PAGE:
Volunteers Needed for the Annual Brain Expo!

    Marshall University's Annual Brain Expo is scheduled for March 6, 2015, at the Memorial Student Center. Volunteers are needed to present interactive stations that teach children about the brain and nervous system. These stations include games and activities like testing reflexes, touching real brains, coloring brain hats, and many others to present information in a fun way. Expo_1One of our major objectives is simply to expose children to science outside of the classroom and to get them excited about it. Volunteers do not need to have neuroscience training and will be given the information necessary to present their station. All volunteers will receive a free Brain Expo T-shirt. If you would like to sign up, please visit our site; email questions to February 25 is the volunteering deadline. Visit Brain Expo for more information, a list of stations, and pictures from previous events.

Sigma Xi Grants-in-Aid Available

    The Sigma Xi research society sponsors research experiences for both undergraduate and graduate students by awarding grants of up to $1,000. Funding may be used to support travel expenses to a research site, or for the purchase of necessary research equipment. The annual deadlines for application are October 15 and March 15. For complete information on this opportunity, visit Sigma Xi's website.

Brag Box An abbreviated list of recent BSC student and faculty accomplishments:
  • Dr. Fet and BSC BS and MS graduate Dr. Matt Graham (now an assistant professor in the Department of Biology at Eastern Connecticut State University) have published on two new species of scorpions. If you'd like to read their article, the full citation is: Fet, V., Graham, M.R., Webber, M.M, and Blagoev, G. 2014. Two new species of Euscorpius (Scorpiones: Euscorpiidae) from Bulgaria, Serbia, and Greece. Zootaxa 3894 (1): 083-105.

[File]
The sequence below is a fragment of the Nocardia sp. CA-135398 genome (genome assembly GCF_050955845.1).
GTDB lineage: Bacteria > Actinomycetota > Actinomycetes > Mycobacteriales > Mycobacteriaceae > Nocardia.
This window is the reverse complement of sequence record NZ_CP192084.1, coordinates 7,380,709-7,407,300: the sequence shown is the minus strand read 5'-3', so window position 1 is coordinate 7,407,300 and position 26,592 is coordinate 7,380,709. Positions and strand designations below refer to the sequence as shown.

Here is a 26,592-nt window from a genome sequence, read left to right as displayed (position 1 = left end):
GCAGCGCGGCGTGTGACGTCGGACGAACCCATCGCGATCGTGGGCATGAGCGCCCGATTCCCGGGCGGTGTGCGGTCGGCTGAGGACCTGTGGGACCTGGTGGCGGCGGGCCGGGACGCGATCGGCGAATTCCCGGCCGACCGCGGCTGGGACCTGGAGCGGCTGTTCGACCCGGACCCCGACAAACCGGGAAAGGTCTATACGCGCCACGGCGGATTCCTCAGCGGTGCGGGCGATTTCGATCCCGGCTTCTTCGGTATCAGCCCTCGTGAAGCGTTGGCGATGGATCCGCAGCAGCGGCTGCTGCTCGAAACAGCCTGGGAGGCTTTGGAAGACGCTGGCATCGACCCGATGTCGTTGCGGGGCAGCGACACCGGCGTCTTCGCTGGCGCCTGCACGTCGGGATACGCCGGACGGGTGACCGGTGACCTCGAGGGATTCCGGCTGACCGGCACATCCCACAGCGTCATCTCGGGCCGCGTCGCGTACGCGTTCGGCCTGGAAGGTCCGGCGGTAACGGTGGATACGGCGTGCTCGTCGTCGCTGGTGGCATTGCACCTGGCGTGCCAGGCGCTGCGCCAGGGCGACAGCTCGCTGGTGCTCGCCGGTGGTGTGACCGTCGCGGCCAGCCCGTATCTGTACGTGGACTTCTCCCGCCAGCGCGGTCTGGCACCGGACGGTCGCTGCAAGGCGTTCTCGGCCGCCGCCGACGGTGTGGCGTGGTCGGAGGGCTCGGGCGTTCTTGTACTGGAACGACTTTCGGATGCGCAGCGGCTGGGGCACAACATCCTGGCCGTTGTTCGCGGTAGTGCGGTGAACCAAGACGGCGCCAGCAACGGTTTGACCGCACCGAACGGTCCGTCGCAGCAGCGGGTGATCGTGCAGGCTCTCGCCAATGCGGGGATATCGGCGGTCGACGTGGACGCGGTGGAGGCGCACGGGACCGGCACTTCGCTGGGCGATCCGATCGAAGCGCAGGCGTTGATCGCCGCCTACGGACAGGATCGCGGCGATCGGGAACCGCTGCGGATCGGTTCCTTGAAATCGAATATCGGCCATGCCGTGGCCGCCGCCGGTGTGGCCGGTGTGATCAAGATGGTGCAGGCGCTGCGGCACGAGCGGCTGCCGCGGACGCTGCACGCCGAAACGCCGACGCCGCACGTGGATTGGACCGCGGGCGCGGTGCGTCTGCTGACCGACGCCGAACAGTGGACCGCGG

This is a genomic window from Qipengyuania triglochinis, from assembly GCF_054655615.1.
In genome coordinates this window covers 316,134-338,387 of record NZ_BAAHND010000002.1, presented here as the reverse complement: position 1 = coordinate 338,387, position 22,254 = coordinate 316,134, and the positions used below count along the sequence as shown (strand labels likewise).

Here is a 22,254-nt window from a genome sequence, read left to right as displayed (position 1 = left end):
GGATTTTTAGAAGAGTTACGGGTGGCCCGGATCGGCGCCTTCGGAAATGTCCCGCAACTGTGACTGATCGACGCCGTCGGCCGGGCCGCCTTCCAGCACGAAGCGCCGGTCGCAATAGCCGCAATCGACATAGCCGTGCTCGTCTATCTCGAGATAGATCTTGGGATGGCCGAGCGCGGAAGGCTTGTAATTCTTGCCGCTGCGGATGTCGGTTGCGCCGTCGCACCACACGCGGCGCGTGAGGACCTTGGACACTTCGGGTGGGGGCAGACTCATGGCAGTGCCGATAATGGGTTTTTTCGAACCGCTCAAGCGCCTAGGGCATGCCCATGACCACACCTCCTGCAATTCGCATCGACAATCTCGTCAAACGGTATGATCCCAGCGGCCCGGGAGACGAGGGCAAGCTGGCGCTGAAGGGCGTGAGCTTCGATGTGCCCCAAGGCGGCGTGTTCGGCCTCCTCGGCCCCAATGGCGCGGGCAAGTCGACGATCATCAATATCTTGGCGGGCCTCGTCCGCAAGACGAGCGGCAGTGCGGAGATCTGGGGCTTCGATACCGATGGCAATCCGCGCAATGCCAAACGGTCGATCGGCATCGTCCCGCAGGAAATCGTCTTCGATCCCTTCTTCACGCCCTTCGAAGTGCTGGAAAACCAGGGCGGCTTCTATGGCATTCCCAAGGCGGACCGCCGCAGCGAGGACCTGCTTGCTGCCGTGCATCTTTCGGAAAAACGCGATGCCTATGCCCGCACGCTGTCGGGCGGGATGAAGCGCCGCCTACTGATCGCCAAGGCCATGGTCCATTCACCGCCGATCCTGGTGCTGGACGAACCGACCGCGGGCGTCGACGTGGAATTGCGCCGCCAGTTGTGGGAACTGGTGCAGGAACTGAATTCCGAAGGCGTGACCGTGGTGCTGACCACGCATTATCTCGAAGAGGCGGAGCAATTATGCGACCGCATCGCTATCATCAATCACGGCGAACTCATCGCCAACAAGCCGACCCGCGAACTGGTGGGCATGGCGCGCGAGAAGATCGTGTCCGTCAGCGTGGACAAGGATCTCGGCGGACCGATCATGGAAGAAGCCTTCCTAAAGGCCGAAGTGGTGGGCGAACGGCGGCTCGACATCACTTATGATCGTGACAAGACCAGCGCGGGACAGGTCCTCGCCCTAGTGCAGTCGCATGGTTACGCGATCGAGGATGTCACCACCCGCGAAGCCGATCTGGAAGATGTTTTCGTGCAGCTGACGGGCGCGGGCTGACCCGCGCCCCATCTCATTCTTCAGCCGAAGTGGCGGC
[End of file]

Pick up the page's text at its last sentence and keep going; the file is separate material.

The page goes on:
• In December, Dr. Gilliam participated in two meetings. In Ghent, Belgium, collaborative researchers met for a workshop known as ForestREplot, a project to synthesize data of the herbaceous layer of temperate deciduous forests around the world. Dr. Gilliam presented the lead talk, titled "Contribution of the herbaceous layer to forest biodiversity and ecosystem structure and function." ForestREplot has published in the Proceedings of the National Academy of Science (De Frenne et al. 2013).

       The meeting in Lille, France, was a joint convening of the British Ecological Society and the Société Française d'Ecologie. Dr. Gilliam chaired oral paper session S41: Forest Ecology--Forests and Environmental Change, and also presented a paper titled, "Effects of excess nitrogen deposition on plant diversity of contrasting forest ecosystems."

Selected BSC Contact Information

Dr. David Mallory, BSC Chair S-350 (304) 696-2353
BSC Graduate Program Information   (304) 696-2427
BSC office, TA applications, various forms S-350 (304) 696-3148
Susan Weinstein, BSC News S-204 (304) 696-2428


Download pdfs of this or any past issue of the Biological Sciences Newsletter by clicking on the archive links to the right.

Department of Biological Sciences | One John Marshall Drive | Science Building 350 | Huntington, WV 25755 | (304) 696-3148